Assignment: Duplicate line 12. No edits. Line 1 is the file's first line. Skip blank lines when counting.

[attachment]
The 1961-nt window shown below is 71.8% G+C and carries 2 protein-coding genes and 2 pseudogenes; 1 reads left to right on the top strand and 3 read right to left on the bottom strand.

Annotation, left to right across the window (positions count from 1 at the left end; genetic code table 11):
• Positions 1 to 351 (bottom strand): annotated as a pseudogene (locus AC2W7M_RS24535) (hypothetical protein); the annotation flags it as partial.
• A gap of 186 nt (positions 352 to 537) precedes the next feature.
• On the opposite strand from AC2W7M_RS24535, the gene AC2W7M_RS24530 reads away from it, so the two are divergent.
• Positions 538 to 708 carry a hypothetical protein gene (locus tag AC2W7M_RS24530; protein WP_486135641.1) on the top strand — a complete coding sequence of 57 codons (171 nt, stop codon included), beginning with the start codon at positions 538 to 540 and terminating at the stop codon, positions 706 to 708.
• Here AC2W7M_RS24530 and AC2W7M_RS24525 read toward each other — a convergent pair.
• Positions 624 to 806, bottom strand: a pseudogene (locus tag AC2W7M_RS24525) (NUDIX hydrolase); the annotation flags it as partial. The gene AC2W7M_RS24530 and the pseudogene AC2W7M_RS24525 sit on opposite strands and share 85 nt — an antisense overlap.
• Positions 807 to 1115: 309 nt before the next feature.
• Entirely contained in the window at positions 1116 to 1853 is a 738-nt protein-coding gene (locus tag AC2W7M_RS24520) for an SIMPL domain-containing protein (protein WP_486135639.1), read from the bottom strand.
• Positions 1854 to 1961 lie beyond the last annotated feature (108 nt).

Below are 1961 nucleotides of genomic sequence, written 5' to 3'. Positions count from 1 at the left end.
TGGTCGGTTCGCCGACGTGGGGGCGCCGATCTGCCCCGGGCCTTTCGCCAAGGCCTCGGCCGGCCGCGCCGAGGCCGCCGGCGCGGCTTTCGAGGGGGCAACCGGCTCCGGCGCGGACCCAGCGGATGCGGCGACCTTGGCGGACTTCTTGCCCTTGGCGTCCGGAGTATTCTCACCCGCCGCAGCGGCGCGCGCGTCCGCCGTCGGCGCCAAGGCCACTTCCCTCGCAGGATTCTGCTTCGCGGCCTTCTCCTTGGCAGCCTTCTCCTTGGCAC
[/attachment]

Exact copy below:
Below are 1961 nucleotides of genomic sequence, written 5' to 3'. Positions count from 1 at the left end.